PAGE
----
33 Pages Posted: 15 Oct 2013
Date Written: October 14, 2013
Social grooming is an important element of social life in terrestrial primates, inducing the putative benefits of β-endorphin stimulation and group harmony and cohesion. Implicit in many analyses of grooming (e.g. biological markets) are the assumptions of costs and benefits to grooming behaviour. Here, in a review of literature, we investigate the proximate costs and benefits of grooming, as a potentially useful explanatory substrate to the well-documented ultimate (functional) explanations. We find that the hedonic benefits of grooming are well documented. However, we did not find convincing evidence for costs. If proximate costs do exist, they might consist of energetic, cognitive, opportunity costs, or some combination of all of these. Nonetheless, there remains the possibility that grooming costs are negligible, or even that the provision of allogrooming is rewarding in itself. We suggest empirical research to resolve this issue.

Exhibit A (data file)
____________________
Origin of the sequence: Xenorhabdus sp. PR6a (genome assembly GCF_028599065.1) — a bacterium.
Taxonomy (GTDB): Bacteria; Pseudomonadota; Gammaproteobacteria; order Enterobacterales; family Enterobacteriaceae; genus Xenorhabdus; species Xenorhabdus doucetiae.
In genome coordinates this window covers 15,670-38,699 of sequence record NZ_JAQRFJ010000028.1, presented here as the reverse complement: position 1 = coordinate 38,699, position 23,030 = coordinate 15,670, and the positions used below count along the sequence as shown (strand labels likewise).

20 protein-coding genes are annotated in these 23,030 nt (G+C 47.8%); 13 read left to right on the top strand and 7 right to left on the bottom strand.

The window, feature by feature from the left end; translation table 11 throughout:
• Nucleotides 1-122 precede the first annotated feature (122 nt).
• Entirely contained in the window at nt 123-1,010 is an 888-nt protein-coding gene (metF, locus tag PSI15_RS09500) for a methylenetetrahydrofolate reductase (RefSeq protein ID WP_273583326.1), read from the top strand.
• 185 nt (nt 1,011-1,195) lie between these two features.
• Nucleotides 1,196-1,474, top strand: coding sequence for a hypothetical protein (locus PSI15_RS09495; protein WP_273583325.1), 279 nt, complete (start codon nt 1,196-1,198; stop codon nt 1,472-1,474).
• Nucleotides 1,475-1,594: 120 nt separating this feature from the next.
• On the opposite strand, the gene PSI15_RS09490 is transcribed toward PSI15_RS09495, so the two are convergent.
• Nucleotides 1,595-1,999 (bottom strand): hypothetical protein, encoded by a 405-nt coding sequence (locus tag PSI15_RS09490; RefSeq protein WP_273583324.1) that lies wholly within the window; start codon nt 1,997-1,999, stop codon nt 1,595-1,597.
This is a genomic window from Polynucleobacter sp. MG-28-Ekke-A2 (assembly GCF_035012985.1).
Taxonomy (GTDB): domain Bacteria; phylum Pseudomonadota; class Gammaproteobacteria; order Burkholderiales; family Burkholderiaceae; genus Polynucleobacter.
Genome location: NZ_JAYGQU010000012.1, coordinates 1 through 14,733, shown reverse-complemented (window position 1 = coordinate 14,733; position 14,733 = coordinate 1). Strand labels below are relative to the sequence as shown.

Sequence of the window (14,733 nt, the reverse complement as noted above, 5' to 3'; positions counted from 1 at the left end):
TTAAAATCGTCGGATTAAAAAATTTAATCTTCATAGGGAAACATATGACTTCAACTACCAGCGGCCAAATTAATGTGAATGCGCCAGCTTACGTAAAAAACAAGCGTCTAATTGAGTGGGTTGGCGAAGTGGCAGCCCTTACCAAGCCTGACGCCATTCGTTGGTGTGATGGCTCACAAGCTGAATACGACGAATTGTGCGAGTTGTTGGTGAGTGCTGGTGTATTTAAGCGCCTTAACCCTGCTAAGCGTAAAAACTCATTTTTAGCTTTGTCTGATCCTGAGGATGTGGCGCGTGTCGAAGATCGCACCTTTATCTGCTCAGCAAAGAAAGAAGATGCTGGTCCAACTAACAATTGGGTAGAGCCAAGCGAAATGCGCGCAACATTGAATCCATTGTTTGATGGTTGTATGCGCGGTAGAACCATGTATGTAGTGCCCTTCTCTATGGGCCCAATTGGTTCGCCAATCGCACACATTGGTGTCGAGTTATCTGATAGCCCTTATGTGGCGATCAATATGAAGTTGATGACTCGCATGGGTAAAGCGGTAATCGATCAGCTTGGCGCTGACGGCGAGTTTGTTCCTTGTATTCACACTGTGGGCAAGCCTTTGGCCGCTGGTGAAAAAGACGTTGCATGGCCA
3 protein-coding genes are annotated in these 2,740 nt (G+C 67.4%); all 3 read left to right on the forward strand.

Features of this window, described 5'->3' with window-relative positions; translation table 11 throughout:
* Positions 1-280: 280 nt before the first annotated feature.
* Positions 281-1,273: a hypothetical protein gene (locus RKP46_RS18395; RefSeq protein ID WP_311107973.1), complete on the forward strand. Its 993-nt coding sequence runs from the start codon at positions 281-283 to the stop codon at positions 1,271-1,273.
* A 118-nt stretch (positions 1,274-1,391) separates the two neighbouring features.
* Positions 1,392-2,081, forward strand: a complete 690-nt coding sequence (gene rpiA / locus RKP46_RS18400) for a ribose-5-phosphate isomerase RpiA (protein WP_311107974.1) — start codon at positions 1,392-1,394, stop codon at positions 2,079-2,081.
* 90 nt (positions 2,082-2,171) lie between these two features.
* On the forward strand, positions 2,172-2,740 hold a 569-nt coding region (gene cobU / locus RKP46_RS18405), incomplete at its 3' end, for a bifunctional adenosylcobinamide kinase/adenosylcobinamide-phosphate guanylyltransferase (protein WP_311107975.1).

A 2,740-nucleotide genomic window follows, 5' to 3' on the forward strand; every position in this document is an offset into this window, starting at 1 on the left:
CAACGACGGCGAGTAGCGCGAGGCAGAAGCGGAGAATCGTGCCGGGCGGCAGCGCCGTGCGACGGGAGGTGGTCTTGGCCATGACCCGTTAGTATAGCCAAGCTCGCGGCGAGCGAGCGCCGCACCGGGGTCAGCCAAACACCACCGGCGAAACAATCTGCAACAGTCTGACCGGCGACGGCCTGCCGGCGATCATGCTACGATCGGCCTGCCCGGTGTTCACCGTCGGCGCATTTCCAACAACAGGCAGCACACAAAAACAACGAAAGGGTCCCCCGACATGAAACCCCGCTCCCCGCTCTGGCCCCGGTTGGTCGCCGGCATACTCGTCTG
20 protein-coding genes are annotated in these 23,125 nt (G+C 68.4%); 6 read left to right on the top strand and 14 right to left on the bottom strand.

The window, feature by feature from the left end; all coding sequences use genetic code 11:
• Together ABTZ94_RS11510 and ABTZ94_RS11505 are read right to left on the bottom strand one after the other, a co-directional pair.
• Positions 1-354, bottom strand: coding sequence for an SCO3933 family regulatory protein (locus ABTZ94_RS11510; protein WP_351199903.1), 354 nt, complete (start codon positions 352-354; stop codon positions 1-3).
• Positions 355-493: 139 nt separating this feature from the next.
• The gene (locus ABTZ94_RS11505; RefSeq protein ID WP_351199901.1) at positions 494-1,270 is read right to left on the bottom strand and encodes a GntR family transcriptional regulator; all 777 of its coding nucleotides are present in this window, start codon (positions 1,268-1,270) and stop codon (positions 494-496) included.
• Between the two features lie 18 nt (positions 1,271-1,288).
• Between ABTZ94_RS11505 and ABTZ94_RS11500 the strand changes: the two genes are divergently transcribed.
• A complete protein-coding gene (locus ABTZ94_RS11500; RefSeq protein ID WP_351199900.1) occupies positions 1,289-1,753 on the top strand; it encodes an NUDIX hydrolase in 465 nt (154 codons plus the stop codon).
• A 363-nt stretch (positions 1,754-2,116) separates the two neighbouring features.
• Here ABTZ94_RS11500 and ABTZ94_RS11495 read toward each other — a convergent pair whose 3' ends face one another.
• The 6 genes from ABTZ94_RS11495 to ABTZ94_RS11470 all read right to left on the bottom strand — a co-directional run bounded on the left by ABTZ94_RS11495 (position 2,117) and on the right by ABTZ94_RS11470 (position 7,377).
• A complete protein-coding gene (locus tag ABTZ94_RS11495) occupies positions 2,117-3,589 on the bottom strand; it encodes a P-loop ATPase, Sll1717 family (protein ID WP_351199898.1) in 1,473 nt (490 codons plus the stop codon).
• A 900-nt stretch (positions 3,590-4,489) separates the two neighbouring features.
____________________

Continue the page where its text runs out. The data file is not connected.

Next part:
Keywords: grooming, value, sociality, primates, game theory
Suggested Citation: Suggested Citation
Russell, Yvan I. and Phelps, Steve, How Do You Measure Pleasure? A Discussion About Intrinsic Costs and Benefits in Primate Allogrooming (October 14, 2013). Available at SSRN: https://ssrn.com/abstract=2339956 or http://dx.doi.org/10.2139/ssrn.2339956